Formerly-Wasteful Bob—previously known as Wasteful Bob—was cleaning out his MS IE bookmarks when he ran across this link on the Q&A site Quora.com: “How do I cut cloud costs with AWS?”
Now that Bob was reducing his monthly AWS costs significantly by using ParkMyCloud to program EC2 instances to go off during slack periods, he didn’t really need to click the link—but he did anyway to see if there were any new and useful ideas.
There’s nothing sleepy about today’s release of one of our most-frequently-requested capabilities: start/stop/snooze. Now, you can start or stop instances with a single click of a button (even if they have parking schedules!)
So what does that mean?
Well, let’s say you’re working late, and need to access instances that are scheduled to be parked. Now with snoozing, you can temporarily suspend the action of a parking schedule, to keep a running instance running longer, or a stopped instance stopped longer.
You can snooze either for a set length of time, say, two hours, or until a set date and time, like tomorrow at 7:00 a.m. So if you’re working at night and your dev parking schedule is about to stop your instances — just snooze the schedule for a few hours, and the parking schedule will resume when you’re done.
After decades of leading a very wasteful life, Bob (or “Wasteful Bob,” as his friends call him) is committed to following a new and more efficient path in 2016.
No more leaving the water faucets on all day; keeping his car running all night in the driveway; leaving his non-production AWS instances on all night even when no one was using them; or otherwise squandering or frittering away precious resources—either at home or in his job as an IT Operations Director.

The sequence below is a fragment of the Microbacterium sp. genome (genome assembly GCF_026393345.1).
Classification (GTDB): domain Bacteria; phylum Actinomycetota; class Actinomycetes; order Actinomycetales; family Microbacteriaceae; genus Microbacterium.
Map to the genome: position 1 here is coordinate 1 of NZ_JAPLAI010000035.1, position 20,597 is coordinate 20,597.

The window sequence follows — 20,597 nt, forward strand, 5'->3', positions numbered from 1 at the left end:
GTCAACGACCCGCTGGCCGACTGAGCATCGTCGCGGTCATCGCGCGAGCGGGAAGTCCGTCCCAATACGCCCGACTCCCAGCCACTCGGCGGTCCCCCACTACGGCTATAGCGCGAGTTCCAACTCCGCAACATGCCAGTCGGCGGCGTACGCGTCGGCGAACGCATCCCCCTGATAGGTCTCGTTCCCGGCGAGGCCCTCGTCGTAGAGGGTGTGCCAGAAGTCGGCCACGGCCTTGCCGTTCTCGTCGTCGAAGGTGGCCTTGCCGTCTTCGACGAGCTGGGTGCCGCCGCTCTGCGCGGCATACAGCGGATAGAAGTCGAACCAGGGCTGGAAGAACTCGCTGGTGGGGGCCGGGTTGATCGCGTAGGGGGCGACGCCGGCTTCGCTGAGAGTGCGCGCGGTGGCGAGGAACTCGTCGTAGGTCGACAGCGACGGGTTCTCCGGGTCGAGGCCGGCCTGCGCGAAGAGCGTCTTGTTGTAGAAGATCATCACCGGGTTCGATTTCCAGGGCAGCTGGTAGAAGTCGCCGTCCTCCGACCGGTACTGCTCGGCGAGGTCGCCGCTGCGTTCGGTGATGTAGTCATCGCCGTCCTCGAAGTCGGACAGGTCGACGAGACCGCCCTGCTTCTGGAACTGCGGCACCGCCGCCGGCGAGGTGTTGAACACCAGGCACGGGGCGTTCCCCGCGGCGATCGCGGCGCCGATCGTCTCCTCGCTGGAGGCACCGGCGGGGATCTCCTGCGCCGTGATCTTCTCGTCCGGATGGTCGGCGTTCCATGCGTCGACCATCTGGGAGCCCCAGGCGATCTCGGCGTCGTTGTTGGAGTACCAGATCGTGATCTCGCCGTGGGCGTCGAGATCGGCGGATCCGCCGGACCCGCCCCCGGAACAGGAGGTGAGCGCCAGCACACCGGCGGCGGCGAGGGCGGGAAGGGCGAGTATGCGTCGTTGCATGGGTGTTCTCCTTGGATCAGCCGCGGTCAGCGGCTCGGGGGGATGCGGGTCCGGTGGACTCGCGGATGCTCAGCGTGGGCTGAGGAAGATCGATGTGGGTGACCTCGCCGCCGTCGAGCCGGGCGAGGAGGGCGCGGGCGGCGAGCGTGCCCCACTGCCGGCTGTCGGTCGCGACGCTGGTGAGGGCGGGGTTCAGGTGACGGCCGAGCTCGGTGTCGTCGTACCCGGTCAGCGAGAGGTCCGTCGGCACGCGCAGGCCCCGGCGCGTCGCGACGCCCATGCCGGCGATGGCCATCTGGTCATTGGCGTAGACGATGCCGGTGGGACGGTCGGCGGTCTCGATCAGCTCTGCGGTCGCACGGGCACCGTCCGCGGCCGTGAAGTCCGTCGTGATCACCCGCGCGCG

Bob’s conversion to a more intentionally resourceful way of thinking and acting began in a somewhat odd place: At AWS re:Invent 2015. It was there that he ran across ParkMyCloud, a web app that is essentially a programmable on/off switch for AWS EC2 instances. (more…)
If you go to a showing of Star Wars this week, you’ll more than likely see some geeks–you know, techies, nerds, propeller-heads, reformed trekkies. There’s also a good chance many of these folks are AWS customers and, unfortunately while they’re off in Wookie-land, their unused AWS instances are still running with costs adding up each minute.
In a recent TechTarget piece, author Beth Pariseau reviews the updates AWS has made to its Cost Explorer tool. She discusses the possibility that these new features may lay the groundwork for AWS to expand into their cost visibility ecosystem:
Amazon added features to its AWS Cost Explorer that appear incremental, but could lay the groundwork for significant updates that bring the free cost analysis tool toward feature parity with third-party offerings.